The word ‘essay’ reminds me of school, homework and exams, and induces a mild shudder of dislike. Dr Johnson defined the essay as an irregular, undigested piece, which is probably what my early compositions were, and Ben Jonson thought essayists produced ‘a few loose sentences, and that’s all’. Yet, as Hazlitt and Lamb proved, essays have been popular when skilfully written, and they still exist in the form of magazine and newspaper articles.
Arthur Ransome was a great admirer of Hazlitt and hankered after producing a series of essays himself. He would probably have considered that his journalism got in the way of that ambition, but in Rod & Line he realized it. The book comprises fifty essays distilled from articles he wrote for the Manchester Guardian after having complained to the editor that the newspaper ‘was not doing what it might for fishermen’. That might put off those readers who are not among the four million anglers in Britain. It shouldn’t. Ransome was not a narrow-minded devotee of fly, float and lure but a man of wide interests and experience.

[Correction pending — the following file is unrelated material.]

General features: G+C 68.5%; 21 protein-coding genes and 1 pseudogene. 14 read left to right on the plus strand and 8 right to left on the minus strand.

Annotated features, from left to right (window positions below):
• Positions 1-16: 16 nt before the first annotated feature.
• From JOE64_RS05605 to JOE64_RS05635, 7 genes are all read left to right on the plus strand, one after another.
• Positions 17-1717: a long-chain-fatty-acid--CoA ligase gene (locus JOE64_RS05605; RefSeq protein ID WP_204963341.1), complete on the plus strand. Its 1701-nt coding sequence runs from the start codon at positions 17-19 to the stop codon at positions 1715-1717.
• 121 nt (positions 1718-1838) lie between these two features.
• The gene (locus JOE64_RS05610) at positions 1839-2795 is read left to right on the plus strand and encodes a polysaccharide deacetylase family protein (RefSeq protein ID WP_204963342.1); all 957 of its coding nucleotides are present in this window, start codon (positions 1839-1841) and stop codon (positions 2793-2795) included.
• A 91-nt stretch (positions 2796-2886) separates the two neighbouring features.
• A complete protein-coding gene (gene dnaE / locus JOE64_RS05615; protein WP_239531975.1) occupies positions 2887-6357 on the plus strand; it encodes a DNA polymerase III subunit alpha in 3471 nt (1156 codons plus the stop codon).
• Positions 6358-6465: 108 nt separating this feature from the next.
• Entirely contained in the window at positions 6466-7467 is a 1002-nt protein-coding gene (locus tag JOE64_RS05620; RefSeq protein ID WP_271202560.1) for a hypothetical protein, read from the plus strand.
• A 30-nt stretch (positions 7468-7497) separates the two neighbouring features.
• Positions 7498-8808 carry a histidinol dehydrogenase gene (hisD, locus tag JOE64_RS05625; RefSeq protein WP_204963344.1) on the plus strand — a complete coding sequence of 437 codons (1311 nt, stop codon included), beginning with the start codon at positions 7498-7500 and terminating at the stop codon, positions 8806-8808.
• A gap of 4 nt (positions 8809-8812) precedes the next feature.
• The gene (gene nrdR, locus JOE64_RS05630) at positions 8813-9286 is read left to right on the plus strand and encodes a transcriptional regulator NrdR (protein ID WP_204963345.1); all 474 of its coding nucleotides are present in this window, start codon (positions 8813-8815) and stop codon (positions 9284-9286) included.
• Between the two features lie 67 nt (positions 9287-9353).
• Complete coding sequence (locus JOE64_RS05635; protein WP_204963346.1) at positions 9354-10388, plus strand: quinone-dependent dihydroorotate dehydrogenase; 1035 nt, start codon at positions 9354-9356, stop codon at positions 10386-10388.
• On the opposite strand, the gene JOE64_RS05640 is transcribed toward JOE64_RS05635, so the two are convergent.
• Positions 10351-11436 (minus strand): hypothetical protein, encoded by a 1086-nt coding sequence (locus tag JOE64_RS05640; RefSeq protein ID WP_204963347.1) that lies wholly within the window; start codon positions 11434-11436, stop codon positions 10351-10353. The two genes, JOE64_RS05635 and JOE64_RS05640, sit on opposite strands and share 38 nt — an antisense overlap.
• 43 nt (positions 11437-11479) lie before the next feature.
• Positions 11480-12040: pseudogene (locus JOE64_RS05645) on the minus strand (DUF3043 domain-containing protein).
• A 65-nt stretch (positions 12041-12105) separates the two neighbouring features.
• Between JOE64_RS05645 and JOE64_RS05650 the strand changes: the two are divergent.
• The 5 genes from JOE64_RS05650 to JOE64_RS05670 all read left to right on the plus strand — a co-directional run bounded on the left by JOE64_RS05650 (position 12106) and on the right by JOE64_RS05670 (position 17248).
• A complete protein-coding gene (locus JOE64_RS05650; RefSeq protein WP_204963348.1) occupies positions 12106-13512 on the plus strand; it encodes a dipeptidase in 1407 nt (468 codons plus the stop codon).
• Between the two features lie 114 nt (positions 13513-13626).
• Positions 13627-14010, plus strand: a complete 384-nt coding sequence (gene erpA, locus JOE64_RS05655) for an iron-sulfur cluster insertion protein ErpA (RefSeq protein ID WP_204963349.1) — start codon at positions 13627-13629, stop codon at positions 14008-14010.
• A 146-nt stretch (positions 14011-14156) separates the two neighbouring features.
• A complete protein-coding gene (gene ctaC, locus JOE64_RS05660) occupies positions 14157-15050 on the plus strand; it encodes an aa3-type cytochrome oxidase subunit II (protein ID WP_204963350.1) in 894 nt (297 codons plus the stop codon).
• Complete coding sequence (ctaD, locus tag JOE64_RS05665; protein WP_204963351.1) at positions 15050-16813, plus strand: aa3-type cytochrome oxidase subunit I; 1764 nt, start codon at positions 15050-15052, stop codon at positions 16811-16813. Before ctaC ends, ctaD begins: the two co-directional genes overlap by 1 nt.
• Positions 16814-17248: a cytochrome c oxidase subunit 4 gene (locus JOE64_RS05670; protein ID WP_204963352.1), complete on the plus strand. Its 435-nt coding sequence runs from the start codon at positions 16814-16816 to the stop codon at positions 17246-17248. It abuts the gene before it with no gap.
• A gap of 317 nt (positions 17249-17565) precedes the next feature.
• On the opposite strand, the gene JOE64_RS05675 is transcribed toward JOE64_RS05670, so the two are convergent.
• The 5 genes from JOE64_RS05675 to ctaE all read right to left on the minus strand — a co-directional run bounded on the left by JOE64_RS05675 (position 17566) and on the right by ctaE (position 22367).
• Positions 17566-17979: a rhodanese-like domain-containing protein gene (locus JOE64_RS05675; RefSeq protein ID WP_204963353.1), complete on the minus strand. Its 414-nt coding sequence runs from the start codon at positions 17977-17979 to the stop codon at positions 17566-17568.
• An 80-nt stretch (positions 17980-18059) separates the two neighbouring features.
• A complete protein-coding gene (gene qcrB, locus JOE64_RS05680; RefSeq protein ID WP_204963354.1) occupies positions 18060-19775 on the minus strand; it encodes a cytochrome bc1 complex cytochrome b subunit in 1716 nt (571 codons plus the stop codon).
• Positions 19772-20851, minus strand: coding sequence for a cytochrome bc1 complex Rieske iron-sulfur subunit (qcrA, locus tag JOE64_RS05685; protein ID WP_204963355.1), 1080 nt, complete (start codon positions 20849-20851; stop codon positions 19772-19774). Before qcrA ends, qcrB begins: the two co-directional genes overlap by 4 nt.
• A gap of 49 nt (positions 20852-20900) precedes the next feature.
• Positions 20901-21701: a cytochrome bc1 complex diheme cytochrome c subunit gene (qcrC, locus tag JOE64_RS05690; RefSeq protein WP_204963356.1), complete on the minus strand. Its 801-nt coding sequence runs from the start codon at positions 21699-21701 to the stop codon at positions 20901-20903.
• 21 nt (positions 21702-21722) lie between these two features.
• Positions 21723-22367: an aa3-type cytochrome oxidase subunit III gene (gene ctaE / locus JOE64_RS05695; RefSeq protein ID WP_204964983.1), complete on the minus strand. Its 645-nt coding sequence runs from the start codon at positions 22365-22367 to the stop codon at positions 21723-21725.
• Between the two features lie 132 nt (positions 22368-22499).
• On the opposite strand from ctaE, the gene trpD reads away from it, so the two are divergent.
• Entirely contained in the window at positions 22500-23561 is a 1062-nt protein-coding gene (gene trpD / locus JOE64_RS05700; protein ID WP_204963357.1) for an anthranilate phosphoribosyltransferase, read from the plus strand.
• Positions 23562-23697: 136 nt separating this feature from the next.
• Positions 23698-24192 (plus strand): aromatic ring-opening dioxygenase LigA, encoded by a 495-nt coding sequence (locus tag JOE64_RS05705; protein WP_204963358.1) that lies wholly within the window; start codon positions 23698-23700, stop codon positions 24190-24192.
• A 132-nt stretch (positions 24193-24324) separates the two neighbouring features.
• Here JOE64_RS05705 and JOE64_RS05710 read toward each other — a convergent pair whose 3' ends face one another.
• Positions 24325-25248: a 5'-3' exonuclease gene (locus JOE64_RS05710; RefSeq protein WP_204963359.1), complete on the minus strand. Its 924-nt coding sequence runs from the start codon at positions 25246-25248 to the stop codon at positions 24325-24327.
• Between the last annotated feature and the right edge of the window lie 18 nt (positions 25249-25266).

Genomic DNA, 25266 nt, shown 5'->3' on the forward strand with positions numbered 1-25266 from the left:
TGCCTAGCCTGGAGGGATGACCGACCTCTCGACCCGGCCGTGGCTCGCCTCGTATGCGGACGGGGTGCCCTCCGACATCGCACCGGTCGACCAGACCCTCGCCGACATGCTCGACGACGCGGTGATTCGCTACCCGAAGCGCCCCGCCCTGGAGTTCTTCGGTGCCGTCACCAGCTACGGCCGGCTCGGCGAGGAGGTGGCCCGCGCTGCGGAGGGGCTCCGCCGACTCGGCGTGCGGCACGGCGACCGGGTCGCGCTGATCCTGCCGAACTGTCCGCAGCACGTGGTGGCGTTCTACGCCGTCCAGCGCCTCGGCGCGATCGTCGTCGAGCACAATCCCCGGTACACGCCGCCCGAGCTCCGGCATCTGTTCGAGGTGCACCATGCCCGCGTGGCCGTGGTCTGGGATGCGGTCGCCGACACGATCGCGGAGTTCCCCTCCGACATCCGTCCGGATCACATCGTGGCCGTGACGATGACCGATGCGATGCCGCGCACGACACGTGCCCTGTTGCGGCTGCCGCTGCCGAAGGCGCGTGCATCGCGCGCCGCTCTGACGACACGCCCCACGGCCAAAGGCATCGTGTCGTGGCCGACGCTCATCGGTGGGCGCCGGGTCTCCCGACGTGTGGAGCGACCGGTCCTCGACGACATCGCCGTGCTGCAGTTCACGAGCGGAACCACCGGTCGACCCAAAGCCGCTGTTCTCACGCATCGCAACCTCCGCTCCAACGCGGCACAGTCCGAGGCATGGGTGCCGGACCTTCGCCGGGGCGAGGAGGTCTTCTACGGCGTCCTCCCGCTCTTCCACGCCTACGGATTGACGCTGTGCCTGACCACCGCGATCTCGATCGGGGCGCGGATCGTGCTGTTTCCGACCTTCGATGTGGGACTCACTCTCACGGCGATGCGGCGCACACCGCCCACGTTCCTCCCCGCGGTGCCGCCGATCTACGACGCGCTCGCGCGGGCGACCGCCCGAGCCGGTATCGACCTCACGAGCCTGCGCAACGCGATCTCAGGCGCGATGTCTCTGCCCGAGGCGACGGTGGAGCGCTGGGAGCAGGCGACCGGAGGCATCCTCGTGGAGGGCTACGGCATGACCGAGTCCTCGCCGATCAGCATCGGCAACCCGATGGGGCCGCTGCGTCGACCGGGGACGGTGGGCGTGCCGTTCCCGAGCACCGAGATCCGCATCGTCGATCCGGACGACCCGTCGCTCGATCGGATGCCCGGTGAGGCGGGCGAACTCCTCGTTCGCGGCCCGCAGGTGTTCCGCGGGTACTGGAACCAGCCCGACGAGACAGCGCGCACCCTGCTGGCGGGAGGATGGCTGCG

The book was published in 1929 when he was in his early forties. By that time he had had a varied career in publishing and journalism. He had reported from Russia and Egypt, mingled with the Bolsheviks, been divorced and remarried, to Trotsky’s secretary. Consequently these pieces are the musings of a mature writer who views angling and other matters with a self-deprecating irony, a detachment infused with humour, and a good dose of wisdom. The pressure of writing a weekly article probably led Ransome to range more widely than others might have done. Inevitably there is some reference to technicalities, but if an essay on ‘Wet Flies for Down-stream Fishing’ has no appeal, turn to ‘Bulls and Kindred Phenomena’, the effect of an eclipse, or a piece on fishing inns.
Virginia Woolf believed that a good essay drew a curtain round the reader, keeping one
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